Our local MP Alex Sobel has criticised plans for Prince Henry’s Grammar School to enter into a Multi Academy Trust (MAT) partnership with Bramhope Primary School. The move would see children from Bramhope Primary automatically admitted into Prince Henry’s– the first primary school to be linked to Prince Henry’s in this way.
The move has attracted criticism from parents and politicians in Otley, who are worried about the potential impact on admissions for Otley schoolchildren, as well as structural issues with the plans.
Alex Sobel raised 12 points in his consultation which included critique of the potential governance structure – there are no guarantees for parent trustees, for example. He also raised changes to statutory rights on the terms and conditions for teachers, plus the impact of guaranteeing places to children of one primary school, a fair distance from the secondary school, on those children who live closer – particularly in light of local housing development plans and pressures on school places.
In the consultation Alex said:
“It is understandable that Bramhope Primary School would wish to ensure the future status of their children as students of Prince Henry’s Grammar School and that the MAT pathway is an opportunity to do that. It is important that this benefit is weighed up against the consequences of becoming an academy, which means leaving its status as a maintained school under local authority jurisdiction. Leeds’s maintained schools are well known for their standards and have better rates of good or outstanding than the academy schools.”
“It is noted with interest that none of the other local schools have taken up the offer to be part of the MAT. A partnership of only two schools does not look likely to lead to greater partnership across the community.”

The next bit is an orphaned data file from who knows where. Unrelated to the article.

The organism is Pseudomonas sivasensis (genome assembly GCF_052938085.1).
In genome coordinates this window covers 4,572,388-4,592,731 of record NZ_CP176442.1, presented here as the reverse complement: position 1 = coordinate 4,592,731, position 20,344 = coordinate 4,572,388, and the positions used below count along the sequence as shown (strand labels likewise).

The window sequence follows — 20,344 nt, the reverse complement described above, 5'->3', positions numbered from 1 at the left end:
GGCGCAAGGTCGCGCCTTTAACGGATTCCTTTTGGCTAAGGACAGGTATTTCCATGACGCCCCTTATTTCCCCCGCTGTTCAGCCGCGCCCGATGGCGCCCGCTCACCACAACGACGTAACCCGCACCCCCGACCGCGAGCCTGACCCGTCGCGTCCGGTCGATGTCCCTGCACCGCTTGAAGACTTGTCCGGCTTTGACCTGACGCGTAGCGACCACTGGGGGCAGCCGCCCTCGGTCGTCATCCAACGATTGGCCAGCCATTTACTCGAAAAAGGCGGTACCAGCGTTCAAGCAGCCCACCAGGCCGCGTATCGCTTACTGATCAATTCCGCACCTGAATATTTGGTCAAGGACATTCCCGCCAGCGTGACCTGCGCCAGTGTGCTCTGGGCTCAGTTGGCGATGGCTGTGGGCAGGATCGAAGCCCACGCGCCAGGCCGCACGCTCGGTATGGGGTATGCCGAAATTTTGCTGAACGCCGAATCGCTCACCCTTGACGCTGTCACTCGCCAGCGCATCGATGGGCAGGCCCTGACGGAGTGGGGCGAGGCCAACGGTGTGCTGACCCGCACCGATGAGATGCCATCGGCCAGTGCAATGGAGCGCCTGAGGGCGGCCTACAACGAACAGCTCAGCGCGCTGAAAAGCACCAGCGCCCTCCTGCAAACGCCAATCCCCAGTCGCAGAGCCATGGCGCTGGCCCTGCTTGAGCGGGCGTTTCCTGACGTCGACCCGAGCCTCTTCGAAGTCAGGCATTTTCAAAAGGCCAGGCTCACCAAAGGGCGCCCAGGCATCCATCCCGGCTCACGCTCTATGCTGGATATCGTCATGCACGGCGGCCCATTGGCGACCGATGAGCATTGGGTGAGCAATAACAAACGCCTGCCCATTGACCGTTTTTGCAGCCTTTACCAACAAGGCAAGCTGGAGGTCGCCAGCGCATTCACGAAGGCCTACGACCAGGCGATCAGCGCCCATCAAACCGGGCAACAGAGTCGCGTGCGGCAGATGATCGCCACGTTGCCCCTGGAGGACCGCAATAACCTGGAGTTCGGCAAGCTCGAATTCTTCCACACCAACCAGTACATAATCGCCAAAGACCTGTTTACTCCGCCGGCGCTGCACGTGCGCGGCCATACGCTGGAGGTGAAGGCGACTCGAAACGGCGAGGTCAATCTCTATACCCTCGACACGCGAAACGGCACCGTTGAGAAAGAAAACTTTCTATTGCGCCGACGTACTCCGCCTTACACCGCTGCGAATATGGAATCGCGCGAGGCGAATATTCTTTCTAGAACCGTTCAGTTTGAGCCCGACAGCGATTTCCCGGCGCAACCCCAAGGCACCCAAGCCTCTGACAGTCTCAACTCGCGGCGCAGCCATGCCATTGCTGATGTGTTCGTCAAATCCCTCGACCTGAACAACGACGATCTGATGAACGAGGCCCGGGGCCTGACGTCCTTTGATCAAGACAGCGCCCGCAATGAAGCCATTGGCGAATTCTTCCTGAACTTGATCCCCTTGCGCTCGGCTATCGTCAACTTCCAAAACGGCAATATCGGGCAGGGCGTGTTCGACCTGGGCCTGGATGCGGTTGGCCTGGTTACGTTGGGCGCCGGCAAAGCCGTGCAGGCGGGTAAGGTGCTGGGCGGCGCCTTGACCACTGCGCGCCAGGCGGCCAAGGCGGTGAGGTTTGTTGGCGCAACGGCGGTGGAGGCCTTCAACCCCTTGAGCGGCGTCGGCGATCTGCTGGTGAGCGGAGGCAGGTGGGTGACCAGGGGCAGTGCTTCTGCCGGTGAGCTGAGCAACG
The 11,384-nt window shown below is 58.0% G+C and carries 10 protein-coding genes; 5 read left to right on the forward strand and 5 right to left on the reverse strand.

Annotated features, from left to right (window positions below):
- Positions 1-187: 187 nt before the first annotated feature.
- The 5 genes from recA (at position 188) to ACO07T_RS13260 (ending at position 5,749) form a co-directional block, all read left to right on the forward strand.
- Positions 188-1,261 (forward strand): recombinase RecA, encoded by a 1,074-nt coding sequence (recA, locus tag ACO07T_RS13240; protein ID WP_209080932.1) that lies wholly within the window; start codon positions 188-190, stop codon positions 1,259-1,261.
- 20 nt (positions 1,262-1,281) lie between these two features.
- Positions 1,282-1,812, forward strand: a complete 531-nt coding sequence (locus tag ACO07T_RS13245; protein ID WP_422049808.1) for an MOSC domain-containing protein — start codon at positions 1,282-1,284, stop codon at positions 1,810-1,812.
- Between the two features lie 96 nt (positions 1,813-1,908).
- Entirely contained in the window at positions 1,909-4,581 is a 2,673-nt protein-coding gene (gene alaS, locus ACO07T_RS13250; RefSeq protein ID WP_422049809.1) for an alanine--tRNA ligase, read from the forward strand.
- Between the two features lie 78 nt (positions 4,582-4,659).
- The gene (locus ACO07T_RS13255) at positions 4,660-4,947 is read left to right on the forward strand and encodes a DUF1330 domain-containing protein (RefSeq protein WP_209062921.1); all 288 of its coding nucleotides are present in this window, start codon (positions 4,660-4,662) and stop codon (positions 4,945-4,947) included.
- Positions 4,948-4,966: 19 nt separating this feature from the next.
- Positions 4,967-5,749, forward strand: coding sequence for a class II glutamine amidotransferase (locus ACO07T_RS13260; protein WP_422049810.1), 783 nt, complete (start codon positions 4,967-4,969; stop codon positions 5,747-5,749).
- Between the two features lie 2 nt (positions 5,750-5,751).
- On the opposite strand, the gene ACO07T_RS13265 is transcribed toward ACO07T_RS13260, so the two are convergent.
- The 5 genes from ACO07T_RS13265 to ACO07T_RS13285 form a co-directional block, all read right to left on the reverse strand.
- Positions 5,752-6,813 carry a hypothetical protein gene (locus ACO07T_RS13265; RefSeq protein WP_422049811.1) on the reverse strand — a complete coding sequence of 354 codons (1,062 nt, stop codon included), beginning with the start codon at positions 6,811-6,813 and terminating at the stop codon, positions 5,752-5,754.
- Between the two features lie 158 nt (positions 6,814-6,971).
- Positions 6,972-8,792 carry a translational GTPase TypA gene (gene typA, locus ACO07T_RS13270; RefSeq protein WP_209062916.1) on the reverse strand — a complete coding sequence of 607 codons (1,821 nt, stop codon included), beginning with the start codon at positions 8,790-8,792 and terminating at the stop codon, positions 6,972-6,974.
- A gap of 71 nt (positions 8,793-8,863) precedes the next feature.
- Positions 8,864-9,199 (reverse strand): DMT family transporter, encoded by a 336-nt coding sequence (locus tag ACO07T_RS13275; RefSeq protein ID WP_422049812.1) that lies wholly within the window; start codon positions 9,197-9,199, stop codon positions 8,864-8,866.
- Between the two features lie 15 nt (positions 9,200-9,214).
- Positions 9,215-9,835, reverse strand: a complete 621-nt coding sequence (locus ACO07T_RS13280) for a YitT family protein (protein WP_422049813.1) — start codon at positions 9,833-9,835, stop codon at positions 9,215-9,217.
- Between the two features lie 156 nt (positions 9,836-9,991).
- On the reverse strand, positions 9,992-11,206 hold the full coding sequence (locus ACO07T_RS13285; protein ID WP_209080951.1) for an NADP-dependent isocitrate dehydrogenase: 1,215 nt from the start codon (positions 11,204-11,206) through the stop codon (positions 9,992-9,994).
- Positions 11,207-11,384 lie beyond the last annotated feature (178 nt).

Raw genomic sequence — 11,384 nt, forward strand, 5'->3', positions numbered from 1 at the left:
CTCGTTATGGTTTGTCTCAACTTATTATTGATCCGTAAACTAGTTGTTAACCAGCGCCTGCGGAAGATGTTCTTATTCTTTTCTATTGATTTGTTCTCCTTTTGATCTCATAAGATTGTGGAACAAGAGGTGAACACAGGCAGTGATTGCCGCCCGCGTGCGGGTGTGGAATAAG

“There are concerns within the community that there may be a knock-on effect for children living in the Otley area, who are not at Bramhope Primary School, in attaining a place at Prince Henry’s Grammar School. Whilst I recognise that some extra places are being made available for the coming academic year, I am yet to see any guarantee that there will be no structural effect on local children and parents as a result of this move. It also leaves open the possibility of local schools being pressured into joining the MAT because of parental fears about lack of school places.”
“It should be noted that school places are already a concern in Otley, particularly in light of new planned development. I have not seen anything that looks to have taken this into account.”
“There has been no appetite in the community for this move. I believe that MATs are fundamentally flawed and should be scrapped. Even with the additional funding they received, many have failed. The ideal situation is that all schools return to local authority control under a fair funding formula. I will continue to campaign for this outcome and, in the meantime, think any more expansion of MATs is unwise.”
Alex Sobel used the example of the Wakefield MAT which ended in controversy last year. As he said:
“Despite the Trust operating with a huge deficit before it folded, a draft DfE report of their finances showed that Mike Ramsay, the Chief Executive was paid over £82,000 for just 15 weeks of work. It then came to light that WCAT had transferred millions of pounds from the schools into its own accounts before it collapsed. Although this money was originally borrowed under the guise of a loan, WCAT has now refused to repay it – highlighting the ease with which ‘asset stripping’ of our educational institutions can occur within a MAT framework”